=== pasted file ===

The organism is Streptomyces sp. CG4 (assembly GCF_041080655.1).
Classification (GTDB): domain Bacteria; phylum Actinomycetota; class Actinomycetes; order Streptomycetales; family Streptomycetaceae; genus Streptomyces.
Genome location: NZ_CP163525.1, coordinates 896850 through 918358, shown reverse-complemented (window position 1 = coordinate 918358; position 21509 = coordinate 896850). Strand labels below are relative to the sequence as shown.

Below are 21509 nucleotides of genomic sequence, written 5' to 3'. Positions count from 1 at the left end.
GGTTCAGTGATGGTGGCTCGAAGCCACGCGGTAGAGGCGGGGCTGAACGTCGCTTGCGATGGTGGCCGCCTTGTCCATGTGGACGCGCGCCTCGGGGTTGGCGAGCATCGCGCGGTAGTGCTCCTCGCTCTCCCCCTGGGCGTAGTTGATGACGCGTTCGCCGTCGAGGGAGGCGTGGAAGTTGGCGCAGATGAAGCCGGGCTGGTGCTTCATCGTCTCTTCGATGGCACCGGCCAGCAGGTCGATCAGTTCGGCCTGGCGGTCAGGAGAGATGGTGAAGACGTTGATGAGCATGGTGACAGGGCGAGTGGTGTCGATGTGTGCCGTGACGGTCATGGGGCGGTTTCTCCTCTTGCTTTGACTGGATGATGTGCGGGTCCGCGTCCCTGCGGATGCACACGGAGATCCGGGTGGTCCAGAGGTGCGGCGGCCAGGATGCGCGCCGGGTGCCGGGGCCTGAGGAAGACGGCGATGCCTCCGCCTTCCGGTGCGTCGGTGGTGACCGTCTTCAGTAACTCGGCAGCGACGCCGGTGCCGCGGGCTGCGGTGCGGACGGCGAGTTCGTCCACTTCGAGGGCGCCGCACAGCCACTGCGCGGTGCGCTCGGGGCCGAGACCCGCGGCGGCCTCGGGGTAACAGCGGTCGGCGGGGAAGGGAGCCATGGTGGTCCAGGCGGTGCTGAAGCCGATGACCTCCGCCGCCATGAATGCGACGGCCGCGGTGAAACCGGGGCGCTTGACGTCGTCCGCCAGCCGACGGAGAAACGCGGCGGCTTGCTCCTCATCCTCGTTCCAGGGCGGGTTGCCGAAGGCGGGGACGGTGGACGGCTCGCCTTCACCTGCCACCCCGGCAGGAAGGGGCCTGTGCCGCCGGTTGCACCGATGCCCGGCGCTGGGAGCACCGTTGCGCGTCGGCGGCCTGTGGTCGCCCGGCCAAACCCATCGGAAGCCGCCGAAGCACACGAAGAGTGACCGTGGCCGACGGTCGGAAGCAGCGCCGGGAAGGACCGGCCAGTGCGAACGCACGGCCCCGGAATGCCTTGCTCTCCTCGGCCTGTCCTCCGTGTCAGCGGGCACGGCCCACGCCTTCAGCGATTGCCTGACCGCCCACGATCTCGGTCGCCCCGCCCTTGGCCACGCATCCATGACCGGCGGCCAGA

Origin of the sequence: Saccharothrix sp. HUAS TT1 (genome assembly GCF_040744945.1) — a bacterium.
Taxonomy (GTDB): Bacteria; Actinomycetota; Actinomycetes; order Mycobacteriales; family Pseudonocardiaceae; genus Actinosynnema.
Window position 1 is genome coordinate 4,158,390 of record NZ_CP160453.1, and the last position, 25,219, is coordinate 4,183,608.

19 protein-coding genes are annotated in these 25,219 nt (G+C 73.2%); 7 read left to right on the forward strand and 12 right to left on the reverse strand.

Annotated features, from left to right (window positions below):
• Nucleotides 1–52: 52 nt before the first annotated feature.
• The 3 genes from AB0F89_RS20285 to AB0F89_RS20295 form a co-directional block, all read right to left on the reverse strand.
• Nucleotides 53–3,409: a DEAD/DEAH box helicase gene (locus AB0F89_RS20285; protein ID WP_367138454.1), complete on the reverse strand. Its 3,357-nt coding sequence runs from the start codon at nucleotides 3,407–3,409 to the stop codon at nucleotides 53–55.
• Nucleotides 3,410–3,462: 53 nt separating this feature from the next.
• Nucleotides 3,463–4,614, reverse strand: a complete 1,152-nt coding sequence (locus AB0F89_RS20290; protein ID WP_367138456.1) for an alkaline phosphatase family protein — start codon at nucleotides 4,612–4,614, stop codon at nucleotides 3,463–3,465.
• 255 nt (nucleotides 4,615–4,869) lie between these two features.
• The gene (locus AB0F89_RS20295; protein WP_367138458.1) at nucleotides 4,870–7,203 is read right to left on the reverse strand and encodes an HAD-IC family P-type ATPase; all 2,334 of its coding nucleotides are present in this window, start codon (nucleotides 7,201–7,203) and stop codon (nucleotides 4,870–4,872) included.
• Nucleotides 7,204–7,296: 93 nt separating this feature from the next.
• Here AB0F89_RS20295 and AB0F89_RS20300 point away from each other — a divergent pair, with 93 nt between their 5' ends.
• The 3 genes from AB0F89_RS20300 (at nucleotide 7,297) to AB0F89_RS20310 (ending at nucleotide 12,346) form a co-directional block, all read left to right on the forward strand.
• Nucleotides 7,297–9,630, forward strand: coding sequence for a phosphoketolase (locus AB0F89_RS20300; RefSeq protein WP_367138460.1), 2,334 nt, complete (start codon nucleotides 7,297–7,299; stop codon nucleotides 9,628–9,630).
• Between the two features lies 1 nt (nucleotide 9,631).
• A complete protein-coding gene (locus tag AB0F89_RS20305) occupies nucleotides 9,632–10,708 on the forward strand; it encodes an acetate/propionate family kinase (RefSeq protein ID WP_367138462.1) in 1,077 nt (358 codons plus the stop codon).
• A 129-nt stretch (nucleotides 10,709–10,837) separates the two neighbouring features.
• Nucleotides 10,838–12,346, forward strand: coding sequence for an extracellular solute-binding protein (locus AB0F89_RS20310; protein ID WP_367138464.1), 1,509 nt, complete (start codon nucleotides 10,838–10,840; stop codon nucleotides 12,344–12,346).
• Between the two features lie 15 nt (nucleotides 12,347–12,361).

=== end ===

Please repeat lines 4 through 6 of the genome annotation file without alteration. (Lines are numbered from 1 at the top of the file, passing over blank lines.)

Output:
Below are 21509 nucleotides of genomic sequence, written 5' to 3'. Positions count from 1 at the left end.
GGTTCAGTGATGGTGGCTCGAAGCCACGCGGTAGAGGCGGGGCTGAACGTCGCTTGCGATGGTGGCCGCCTTGTCCATGTGGACGCGCGCCTCGGGGTTGGCGAGCATCGCGCGGTAGTGCTCCTCGCTCTCCCCCTGGGCGTAGTTGATGACGCGTTCGCCGTCGAGGGAGGCGTGGAAGTTGGCGCAGATGAAGCCGGGCTGGTGCTTCATCGTCTCTTCGATGGCACCGGCCAGCAGGTCGATCAGTTCGGCCTGGCGGTCAGGAGAGATGGTGAAGACGTTGATGAGCATGGTGACAGGGCGAGTGGTGTCGATGTGTGCCGTGACGGTCATGGGGCGGTTTCTCCTCTTGCTTTGACTGGATGATGTGCGGGTCCGCGTCCCTGCGGATGCACACGGAGATCCGGGTGGTCCAGAGGTGCGGCGGCCAGGATGCGCGCCGGGTGCCGGGGCCTGAGGAAGACGGCGATGCCTCCGCCTTCCGGTGCGTCGGTGGTGACCGTCTTCAGTAACTCGGCAGCGACGCCGGTGCCGCGGGCTGCGGTGCGGACGGCGAGTTCGTCCACTTCGAGGGCGCCGCACAGCCACTGCGCGGTGCGCTCGGGGCCGAGACCCGCGGCGGCCTCGGGGTAACAGCGGTCGGCGGGGAAGGGAGCCATGGTGGTCCAGGCGGTGCTGAAGCCGATGACCTCCGCCGCCATGAATGCGACGGCCGCGGTGAAACCGGGGCGCTTGACGTCGTCCGCCAGCCGACGGAGAAACGCGGCGGCTTGCTCCTCATCCTCGTTCCAGGGCGGGTTGCCGAAGGCGGGGACGGTGGACGGCTCGCCTTCACCTGCCACCCCGGCAGGAAGGGGCCTGTGCCGCCGGTTGCACCGATGCCCGGCGCTGGGAGCACCGTTGCGCGTCGGCGGCCTGTGGTCGCCCGGCCAAACCCATCGGAAGCCGCCGAAGCACACGAAGAGTGACCGTGGCCGACGGTCGGAAGCAGCGCCGGGAAGGACCGGCCAGTGCGAACGCACGGCCCCGGAATGCCTTGCTCTCCTCGGCCTGTCCTCCGTGTCAGCGGGCACGGCCCACGCCTTCAGCGATTGCCTGACCGCCCACGATCTCGGTCGCCCCGCCCTTGGCCACGCATCCATGACCGGCGGCCAGA

Origin of the sequence: Saccharothrix sp. HUAS TT1 (genome assembly GCF_040744945.1) — a bacterium.